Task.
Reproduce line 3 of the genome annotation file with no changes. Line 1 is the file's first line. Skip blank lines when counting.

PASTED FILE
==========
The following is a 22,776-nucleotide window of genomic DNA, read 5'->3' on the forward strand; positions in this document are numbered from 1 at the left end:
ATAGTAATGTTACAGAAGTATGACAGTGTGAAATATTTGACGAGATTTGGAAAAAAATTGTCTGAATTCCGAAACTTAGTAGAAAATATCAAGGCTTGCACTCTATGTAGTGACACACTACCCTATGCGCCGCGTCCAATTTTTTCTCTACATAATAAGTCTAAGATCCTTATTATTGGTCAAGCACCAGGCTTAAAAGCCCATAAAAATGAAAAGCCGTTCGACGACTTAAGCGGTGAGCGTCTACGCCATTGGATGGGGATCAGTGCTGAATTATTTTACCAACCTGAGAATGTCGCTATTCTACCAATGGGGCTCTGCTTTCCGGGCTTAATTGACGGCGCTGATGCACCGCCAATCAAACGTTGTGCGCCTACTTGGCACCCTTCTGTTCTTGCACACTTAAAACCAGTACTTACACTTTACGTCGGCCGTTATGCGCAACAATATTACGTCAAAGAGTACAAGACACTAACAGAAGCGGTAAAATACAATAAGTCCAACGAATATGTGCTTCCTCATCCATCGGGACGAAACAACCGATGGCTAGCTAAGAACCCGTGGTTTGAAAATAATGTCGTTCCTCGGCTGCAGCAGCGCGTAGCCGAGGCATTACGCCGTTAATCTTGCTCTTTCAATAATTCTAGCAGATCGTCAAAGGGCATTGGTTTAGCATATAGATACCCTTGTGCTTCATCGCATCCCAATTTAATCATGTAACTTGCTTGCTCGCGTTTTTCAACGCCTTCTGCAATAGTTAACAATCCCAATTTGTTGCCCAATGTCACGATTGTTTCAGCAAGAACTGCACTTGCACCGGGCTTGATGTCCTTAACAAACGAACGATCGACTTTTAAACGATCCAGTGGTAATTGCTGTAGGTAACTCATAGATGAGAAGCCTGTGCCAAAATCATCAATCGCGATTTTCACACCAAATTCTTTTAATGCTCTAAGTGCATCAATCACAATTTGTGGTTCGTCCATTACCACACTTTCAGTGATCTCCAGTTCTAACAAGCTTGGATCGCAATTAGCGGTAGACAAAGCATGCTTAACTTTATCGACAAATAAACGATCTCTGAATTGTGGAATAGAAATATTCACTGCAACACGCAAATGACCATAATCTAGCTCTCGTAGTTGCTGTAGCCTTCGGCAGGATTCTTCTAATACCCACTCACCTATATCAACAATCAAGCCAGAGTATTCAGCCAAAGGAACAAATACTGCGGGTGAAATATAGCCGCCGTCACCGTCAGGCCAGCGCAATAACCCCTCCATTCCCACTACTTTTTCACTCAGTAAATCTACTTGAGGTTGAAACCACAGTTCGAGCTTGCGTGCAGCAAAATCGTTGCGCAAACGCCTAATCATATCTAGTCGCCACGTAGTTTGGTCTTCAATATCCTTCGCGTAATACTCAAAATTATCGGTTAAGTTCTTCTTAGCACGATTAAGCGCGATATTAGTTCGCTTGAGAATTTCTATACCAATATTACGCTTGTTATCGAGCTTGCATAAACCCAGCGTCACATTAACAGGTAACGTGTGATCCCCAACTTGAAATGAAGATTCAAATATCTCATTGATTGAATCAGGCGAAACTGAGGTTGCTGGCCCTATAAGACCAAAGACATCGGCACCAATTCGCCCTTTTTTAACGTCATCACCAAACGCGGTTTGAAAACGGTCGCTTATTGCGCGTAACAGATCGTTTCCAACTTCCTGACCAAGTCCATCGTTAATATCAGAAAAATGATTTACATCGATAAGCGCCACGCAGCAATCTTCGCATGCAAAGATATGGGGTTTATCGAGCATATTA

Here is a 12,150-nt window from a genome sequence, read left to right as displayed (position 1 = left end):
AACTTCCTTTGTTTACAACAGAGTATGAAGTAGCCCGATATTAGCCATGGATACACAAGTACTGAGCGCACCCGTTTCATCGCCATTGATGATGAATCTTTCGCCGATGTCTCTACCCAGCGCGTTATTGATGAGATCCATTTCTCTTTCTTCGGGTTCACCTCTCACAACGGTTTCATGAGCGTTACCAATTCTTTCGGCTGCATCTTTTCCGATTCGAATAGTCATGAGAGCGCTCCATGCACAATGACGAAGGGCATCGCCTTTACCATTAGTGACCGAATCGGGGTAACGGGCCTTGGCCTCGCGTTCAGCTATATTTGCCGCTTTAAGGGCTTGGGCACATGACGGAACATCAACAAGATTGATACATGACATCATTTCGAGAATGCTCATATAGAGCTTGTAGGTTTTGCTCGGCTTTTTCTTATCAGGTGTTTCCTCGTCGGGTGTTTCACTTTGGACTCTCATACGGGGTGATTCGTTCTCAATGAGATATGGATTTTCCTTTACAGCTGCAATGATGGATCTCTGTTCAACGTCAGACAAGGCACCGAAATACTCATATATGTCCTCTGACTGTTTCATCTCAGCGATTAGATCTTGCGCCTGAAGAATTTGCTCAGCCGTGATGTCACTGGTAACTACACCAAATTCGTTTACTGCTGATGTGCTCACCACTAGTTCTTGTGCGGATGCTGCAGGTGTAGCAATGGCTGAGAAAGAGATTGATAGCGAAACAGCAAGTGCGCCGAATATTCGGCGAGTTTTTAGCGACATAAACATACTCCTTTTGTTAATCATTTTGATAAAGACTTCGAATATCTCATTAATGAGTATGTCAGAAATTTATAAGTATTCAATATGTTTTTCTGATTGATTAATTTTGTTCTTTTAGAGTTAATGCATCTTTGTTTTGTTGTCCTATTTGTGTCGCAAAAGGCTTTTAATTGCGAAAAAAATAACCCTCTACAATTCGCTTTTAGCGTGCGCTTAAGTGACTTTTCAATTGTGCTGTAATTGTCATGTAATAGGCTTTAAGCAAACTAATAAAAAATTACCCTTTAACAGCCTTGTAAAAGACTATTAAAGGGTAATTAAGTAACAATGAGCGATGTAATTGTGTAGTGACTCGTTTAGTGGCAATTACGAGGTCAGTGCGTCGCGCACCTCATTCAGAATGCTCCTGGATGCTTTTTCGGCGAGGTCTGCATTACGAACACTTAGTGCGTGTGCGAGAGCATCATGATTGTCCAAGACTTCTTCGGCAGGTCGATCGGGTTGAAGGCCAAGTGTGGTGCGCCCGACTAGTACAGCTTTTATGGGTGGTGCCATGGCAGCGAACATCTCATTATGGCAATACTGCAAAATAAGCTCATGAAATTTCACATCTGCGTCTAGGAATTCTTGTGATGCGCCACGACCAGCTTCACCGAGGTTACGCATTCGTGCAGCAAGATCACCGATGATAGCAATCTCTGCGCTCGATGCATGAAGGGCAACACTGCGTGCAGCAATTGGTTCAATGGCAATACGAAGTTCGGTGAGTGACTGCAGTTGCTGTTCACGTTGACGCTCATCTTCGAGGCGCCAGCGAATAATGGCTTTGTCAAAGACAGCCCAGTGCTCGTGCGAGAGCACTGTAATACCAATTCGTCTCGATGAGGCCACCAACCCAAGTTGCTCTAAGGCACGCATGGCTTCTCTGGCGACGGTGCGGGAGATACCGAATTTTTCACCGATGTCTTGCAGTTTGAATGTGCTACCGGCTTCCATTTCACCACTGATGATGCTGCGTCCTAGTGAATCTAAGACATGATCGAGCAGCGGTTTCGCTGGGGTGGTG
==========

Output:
Here is a 12,150-nt window from a genome sequence, read left to right as displayed (position 1 = left end):